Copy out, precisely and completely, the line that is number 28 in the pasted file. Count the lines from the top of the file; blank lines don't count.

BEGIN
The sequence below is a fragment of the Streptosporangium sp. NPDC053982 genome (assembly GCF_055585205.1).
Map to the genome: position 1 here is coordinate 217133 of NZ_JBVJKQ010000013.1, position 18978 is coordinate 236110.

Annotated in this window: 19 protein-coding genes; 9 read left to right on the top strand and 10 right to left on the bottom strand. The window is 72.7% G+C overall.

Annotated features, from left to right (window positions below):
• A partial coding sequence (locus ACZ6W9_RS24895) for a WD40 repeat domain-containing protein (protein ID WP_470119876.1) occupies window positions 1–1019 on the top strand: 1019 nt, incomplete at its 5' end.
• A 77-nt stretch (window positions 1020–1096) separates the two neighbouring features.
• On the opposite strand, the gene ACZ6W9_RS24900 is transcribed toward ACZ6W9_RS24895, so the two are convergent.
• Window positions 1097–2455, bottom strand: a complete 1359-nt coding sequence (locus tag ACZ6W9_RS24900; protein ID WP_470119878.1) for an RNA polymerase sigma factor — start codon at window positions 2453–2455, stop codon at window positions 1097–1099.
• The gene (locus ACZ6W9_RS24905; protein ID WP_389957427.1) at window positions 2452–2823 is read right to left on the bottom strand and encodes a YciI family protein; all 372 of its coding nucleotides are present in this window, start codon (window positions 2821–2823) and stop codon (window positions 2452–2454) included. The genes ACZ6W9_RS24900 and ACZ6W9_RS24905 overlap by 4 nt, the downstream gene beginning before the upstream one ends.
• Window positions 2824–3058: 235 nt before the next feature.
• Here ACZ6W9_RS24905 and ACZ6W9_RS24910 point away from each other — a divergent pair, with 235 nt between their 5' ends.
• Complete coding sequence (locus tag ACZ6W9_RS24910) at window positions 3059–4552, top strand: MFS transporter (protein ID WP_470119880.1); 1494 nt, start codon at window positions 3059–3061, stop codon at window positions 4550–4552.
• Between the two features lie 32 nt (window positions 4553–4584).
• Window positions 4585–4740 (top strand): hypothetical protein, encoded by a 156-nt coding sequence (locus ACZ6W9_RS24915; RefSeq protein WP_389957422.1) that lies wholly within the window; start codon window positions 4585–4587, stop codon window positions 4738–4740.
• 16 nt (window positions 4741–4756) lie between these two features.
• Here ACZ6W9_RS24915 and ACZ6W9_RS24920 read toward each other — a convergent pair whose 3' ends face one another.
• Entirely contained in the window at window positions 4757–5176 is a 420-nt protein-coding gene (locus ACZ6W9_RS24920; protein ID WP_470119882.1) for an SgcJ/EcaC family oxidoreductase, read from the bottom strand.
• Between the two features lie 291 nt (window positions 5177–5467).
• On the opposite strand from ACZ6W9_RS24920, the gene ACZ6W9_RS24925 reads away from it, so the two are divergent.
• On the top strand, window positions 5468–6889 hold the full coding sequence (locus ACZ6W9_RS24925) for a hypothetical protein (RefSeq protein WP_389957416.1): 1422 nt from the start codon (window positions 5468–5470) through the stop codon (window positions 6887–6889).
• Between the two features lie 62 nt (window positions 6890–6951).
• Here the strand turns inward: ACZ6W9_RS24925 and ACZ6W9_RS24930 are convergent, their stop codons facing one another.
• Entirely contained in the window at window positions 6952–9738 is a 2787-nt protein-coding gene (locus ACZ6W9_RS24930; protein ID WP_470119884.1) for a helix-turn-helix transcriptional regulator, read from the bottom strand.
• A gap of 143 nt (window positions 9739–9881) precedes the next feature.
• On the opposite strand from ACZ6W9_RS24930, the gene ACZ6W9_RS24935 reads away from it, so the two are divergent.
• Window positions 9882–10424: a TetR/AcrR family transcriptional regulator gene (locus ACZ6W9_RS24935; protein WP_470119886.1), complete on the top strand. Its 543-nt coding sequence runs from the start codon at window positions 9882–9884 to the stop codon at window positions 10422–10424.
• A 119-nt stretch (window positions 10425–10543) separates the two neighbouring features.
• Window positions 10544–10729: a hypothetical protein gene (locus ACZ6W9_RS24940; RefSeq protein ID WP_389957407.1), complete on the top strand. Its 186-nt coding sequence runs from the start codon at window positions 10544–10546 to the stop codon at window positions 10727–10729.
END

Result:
• Window positions 10544–10729: a hypothetical protein gene (locus ACZ6W9_RS24940; RefSeq protein ID WP_389957407.1), complete on the top strand. Its 186-nt coding sequence runs from the start codon at window positions 10544–10546 to the stop codon at window positions 10727–10729.